John Adams by Kent Eanes/HBOJohn Adams
Oh, how John Adams would have loved that out of all his fellow Founding Fathers, he's the first to get the deluxe HBO miniseries treatment. Not Franklin, Jefferson or Washington — but a squat man of towering temper, possessing an ambition and ego as grand as his visionary intellect and a revolutionary passion for liberty.

John Adams, based on David McCullough's acclaimed biography, is as sumptuous and satisfying as TV gets: gorgeously produced, marvelously acted and written with a sense of high drama amid generous displays of wit.

Befitting such an enduring love story, Paul Giamatti and Laura Linney are splendid as America's second First Couple. At home, when John sheds his wig and attitude, they're equals: "You do not need to quote great men to show you are one," Abigail chides him, all the while acknowledging her husband's indisputable greatness.

As his ardent champion and best and most loving critic, she truly does complete him. They ache for each other's company and counsel during his long absences as he tends to history and she minds the family and farm.

Linney's wry warmth meshes with Giamatti's restless bluster, rendering Adams admirable even when unlikable. He's combative and impatient, whether debating independence in Congress or awkwardly practicing diplomacy in Europe. He bristles with envy when upstaged by his more admired peers, each sharply played: Tom Wilkinson as the witty Franklin, Stephen Dillane as the urbane Jefferson and David Morse as a Washington of quiet dignity.

"You are not meant to sit in the shade of life," a colleague assures him. Indeed, John Adams emerges from the pages of history as a dynamic hero of ideas in this dazzling TV event.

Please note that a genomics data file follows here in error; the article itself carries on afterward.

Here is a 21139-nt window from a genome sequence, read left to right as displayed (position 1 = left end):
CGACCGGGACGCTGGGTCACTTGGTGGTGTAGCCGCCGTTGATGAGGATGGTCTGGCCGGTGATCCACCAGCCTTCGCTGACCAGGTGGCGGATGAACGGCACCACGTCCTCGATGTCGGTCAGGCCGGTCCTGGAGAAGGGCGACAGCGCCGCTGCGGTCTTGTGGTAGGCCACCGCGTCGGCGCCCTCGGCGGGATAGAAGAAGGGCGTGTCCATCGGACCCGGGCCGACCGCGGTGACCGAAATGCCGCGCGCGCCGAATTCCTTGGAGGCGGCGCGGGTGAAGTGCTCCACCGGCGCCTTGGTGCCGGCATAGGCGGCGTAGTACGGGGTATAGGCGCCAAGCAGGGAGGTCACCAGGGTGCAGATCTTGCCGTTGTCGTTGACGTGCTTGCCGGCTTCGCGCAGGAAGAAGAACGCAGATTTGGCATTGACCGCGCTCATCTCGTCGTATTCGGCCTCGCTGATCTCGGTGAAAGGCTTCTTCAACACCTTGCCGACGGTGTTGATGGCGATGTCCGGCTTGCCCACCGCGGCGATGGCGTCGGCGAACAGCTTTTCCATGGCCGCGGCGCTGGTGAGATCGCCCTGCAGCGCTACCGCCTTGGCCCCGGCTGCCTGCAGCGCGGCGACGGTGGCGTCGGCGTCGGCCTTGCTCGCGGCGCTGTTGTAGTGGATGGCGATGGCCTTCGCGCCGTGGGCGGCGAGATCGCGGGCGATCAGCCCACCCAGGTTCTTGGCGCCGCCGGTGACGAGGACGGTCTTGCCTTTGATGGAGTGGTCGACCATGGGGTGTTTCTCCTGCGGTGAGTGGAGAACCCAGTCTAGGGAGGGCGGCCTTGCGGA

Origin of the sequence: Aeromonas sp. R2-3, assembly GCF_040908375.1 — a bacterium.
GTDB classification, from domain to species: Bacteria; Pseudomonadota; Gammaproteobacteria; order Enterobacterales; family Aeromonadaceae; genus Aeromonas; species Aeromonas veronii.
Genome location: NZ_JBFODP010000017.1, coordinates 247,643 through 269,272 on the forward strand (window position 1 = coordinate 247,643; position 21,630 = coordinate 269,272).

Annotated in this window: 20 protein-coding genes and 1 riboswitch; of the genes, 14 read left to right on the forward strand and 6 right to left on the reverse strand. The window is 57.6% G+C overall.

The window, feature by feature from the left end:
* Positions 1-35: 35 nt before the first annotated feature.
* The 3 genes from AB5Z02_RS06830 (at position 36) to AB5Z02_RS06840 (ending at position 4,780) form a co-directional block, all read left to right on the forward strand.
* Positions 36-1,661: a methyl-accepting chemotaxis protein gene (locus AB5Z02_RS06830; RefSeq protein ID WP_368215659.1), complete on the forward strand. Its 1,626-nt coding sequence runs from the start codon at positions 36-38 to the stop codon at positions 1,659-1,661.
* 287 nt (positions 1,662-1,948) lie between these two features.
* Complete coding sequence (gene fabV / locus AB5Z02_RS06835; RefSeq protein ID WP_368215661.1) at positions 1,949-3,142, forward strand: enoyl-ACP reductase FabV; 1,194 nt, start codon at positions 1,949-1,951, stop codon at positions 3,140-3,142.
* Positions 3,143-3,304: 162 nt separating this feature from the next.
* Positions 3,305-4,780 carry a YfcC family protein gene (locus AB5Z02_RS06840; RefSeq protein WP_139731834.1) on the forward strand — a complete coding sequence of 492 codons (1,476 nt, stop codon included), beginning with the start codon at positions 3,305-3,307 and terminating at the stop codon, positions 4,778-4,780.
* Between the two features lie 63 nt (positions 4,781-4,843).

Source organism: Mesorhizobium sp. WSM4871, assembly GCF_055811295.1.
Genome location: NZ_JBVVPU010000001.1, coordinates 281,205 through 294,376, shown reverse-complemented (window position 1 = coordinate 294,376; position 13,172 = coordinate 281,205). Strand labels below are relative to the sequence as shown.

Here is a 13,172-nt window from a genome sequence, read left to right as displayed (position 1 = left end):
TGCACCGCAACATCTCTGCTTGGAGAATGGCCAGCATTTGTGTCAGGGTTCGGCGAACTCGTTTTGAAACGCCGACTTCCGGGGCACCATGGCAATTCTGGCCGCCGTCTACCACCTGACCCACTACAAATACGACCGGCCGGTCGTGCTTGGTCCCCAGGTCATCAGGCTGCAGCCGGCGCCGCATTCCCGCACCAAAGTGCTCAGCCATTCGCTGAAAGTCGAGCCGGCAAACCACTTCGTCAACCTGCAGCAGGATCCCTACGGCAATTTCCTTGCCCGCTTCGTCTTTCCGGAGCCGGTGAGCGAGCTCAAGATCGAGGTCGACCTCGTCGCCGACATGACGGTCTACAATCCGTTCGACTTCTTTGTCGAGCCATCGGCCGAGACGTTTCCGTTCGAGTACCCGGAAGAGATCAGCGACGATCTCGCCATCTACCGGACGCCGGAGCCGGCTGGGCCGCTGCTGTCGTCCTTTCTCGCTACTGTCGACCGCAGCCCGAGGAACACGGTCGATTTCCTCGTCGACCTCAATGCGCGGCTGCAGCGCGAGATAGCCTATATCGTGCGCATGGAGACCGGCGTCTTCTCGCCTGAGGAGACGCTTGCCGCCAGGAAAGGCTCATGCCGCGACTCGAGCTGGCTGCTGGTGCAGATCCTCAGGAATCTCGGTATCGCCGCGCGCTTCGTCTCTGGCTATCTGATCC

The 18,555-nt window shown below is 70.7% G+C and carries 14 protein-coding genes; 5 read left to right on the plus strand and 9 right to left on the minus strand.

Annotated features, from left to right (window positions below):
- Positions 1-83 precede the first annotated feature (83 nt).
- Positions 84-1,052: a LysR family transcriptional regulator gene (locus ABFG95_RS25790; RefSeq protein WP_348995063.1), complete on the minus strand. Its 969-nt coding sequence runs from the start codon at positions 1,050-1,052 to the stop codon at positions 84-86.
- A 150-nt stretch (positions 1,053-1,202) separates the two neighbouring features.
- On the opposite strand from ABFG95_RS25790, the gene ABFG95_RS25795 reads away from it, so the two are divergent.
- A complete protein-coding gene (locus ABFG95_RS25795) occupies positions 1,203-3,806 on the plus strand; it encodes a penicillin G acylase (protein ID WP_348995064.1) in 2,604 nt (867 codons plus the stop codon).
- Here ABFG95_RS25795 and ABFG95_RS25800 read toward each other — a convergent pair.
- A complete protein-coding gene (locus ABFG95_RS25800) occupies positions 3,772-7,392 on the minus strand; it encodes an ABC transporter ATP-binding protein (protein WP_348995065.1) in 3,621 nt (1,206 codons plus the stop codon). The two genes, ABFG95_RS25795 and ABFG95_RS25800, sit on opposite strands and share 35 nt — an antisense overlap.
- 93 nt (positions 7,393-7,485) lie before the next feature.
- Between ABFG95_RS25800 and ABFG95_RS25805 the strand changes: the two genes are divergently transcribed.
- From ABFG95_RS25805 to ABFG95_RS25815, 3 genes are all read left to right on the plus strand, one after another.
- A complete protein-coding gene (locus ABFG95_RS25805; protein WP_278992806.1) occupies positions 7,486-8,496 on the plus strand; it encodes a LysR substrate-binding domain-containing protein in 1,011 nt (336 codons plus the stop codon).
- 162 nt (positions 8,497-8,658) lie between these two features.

John Adams premieres Sunday, March 16, at 8 pm/ET on HBO; the remaining chapter air Sundays at 9 pm/ET.


If cute were enough, Miss/Guided could be a hit. There's no questioning the instant adorability of Arrested Development scene-stealer turned sitcom star Judy Greer as fluttery, funny Becky Freeley, a high-school guidance counselor and former ugly duckling, now an insecure swan.

You can still spot a cringe beneath her grins, the echo of teen humiliations she's trying to help her students avoid. Too bad Becky keeps lapsing into adolescent behavior as she crushes on the dumb, hunky Spanish teacher, vying for his attention with the hot new teacher (Brooke Burns) who was once her high-school rival.

Miss/Guided is silly but sweet and would be more embraceable if it would drop the misguided (sorry) gimmick of having everyone deliver jokes right into the camera. Demerits for lazy writing.

Miss/Guided premieres Tuesday, March 18, at 10:32 pm/ET on ABC, then airs Thursdays at 8 pm/ET.